Interview: Samantha Wiley

Julian Jimenez checks in with local artist Samantha Wiley. She is gearing up to show fifteen portraits of Galveston-based musicians at the Proletariat Gallery and Public House at the corner of 23rd and Market Street. The show opens during ArtWalk on Saturday, June 3rd, and will remain up through July 12th.

Julian: So, you’re doing this project where you’re painting portraits of musicians of the island?

Samantha: Yeah, it’s going to be all Galveston musicians, 15 total, actually. I’ve painted some of them from real life, others I’ve met with and done a little photo shoot.

Cool! And how did the idea for this come about?

The original idea came from Louis Morales, [of] the band DEM, here in Galveston. They had a CD release party at the [Galveston Island] Brewery. They had asked me if I had wanted to put some of my art on display there for the show. And I remember hanging out and talking and it was like, “Oh, maybe I can do portraits of you guys for the release party and have them on display.” So then I got with each one of them, painted each one of them, and it was just really neat getting to know them and I liked the way the project turned out. So then, after that, I was like, you know, “I want to paint even more musicians, I want to get to know even more people.” So I approached Becky, at the Proletariat, because for some reason I thought of the Proletariat immediately for the show.

Portrait of Matt Mejia by Samantha Wiley, courtesy of the artist.

Yeah, I mean, it totally makes sense to me. That is a really good idea.

Right? So I emailed her and asked if she would be willing to have the show over there, maybe even have some live music in conjunction with it, though I’m not sure if that aspect of it is gonna happen yet or not.

So you’ve done the band DEM, but who else is featured in the project?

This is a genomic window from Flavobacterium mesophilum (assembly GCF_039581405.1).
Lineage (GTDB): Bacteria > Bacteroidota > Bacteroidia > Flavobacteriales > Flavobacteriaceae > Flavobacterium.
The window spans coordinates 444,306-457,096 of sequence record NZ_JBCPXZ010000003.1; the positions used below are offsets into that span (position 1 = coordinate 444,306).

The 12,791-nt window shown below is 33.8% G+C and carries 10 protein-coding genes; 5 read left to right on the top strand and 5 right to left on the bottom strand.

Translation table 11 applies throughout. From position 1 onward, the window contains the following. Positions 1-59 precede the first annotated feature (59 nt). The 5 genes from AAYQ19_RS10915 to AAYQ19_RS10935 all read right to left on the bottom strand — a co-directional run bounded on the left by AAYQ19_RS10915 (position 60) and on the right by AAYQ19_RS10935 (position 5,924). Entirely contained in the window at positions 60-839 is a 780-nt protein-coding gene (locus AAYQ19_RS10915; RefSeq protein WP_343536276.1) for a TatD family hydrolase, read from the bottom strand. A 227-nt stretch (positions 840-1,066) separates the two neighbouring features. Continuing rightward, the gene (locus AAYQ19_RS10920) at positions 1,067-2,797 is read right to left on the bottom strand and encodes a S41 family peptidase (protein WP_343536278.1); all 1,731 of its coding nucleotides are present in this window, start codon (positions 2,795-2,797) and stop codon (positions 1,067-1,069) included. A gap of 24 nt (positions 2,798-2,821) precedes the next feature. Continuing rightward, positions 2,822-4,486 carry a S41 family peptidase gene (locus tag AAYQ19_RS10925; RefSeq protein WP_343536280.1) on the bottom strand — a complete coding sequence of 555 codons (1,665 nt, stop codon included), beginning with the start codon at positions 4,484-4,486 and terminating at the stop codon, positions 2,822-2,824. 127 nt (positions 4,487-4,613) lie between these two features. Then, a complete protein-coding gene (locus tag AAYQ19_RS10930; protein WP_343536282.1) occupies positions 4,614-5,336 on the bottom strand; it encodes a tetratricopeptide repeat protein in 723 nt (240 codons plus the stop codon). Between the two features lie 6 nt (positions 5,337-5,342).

I’ve done Robert Kuhn, Margaret Elmore, Mamady…

Are there any other artists on the island that you still want to paint for the project?

Well, not for this project, but I would definitely like to paint more musicians. I’d still want to paint Lauren [Eddy] but she isn’t in this one. *laughs*

A lot of the artists you’ve hit are in genres that I don’t see as much of on the island. How would you characterize the music scenes that you’re exposing in the project?

Certainly a lot of singer-songwriters. People who hit open mikes, like Matt Mejia. But most of these people I’ve known for a long time growing up in Galveston, people like Josh Duke, [who] I grew up with.

You’ve lived in the Galveston area for a long time, like me, as a local. What has that experience been like?

Well, when I first moved here from Conroe I was 15. I was so excited to wander around. At the time I was really into abandoned places, and I was really into photography when I was in high school, too. So I’d wander around downtown or go down to Sea-O-Rama. Do you remember Sea-O-Rama?

Oh, yeah! The abandoned park there at the west end!

We’d go there all the time to take photos. Anything that was abandoned. Those old hotels downtown, too. I loved the old creepy factor. The old brewery, pretty much anything like that. So for me, Galveston has that old, decrepit style. Now, I don’t care that much about that stuff.

But the island has changed dramatically over the past five, maybe ten years, right? Ever since Hurricane Ike. Can you describe what the difference has been like?

Well, we have a lot of new restaurants, new venues and stuff. All around, the island seems just more polished and prettier. A lot more houses are fixed up. I think it’s a good thing in this case, for sure. Because when I was a kid, when we used to go down here, all these neighborhoods that are really pretty now weren’t. All those historical homes have been fixed up and from what I can tell, it’s a good thing.

And what has that change in the art scene been like? Artwalk is booming and it feels like we’ve got a ton of art galleries for a city this size.

Yeah, we definitely have some really cool stuff as far as contemporary spaces go. We have the Galveston Arts Center, which I’ve worked with pretty much my whole life. I started volunteering there when I was in high school. I’ve done some teaching there too, when I got hired with the outreach program with Ronald McDonald House, UTMB, the Women’s Shelter.

Cyanotype-making class at Galveston Arts Center, photo courtesy of the artist.

But anyway, I don’t think we have as much contemporary art as other cities, but we definitely have a lot of variety going. We have the contemporary and then we have the more traditional art like [Wiley Gallery], and the Art League. It’s getting cooler all the time.

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6/3 at the Proletariat Gallery & Public House

Portraits of Louis Morales of Dem, Nellie Cornett, and Robert Kuhn by Samantha Wiley. Photo: Samantha Wiley